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Invited Speaker: Ran Wenqi

Wenqi got his Bachelor degree at Nanjing University on superconductivity, Master degree at Peking University on carbonanotue, and PhD at McMaster University (Canada) on bioinformatics and computational biology. He is now working with Eugene Koonin at NCBI, National Institutes of Health, USA. His current interests is on evolution biology, bioinformatics and viruses
When Dec 18, 2012
from 10:00 AM to 11:00 AM
Where D122
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  Among bacteria, species that are capable of rapid growth have stronger selection on codon usage than slow growing species, and possess higher numbers of rRNA and tRNA genes. This suggests that fast-growers are adapted for fast protein synthesis. There is also evidence that codon usage is influenced by accuracy of translation. We compare the strength of the two effects by studying codon usages with our statistical method that can be used to assess the significance and the strength of the two types of bias in diversified sequences. We also compare our statistical measure of codon bias to the common used codon adaptation index (CAI), and show that the new measure is preferable for the purposes of this analysis.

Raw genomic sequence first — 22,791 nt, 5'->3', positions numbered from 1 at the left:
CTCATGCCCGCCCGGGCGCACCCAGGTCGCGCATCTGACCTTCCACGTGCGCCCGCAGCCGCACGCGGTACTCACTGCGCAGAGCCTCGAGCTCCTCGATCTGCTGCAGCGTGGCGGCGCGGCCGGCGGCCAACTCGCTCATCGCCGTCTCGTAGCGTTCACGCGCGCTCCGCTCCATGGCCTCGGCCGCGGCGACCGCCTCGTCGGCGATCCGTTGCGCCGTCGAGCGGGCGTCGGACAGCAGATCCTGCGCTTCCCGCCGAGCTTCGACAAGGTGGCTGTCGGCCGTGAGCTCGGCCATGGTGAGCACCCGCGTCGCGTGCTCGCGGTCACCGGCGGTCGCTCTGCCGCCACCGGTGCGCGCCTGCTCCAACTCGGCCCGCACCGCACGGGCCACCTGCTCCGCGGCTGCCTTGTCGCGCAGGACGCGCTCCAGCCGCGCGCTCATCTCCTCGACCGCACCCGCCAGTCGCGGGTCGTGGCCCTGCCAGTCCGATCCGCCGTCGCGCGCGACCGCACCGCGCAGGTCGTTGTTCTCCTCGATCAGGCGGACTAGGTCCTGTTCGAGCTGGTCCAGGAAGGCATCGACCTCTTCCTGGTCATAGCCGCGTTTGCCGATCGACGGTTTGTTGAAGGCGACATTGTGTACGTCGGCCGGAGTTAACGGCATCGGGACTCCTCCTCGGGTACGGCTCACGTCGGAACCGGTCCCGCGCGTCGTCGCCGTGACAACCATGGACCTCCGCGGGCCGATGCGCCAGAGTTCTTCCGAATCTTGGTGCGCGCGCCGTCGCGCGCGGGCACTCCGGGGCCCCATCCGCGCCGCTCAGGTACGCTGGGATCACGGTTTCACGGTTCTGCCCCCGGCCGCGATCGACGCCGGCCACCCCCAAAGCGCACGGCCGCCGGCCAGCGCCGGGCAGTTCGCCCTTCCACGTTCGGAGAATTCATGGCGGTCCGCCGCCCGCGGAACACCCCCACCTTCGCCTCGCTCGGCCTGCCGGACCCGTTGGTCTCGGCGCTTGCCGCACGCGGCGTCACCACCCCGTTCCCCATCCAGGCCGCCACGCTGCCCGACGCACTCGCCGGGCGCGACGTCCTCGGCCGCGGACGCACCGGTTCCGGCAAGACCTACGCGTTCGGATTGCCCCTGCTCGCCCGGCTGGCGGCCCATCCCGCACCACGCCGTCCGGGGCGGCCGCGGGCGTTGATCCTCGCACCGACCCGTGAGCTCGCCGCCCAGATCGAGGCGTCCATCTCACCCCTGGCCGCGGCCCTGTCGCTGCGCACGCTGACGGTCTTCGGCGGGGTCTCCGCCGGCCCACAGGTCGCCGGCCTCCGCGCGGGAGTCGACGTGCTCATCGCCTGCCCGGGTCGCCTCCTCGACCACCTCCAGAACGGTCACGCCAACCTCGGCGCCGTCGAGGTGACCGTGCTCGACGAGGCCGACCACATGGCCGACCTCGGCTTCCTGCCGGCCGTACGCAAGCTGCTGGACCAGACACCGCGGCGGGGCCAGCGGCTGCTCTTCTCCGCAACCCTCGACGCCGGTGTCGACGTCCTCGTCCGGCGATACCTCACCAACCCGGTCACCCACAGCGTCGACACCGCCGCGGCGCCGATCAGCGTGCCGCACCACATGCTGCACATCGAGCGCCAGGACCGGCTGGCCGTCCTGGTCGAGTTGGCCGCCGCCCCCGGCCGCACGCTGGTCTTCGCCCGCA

Genes with related functions often cluster as operons in genomes of bacteria and archaea. Such an organization allows for co-regulation of gene expression, generally resulting in equimolar amounts of gene products. In terms of efficiency, an operonic organization is important for subunits of protein complexes with even stoichiometries.  On the other hand, protein complexes with an uneven stoichiometry do require an additional level of control. We used comparative genomics combined with molecular genetics to show that codon bias is the key determinant of differential production of proteins encoded by genes within the same operon.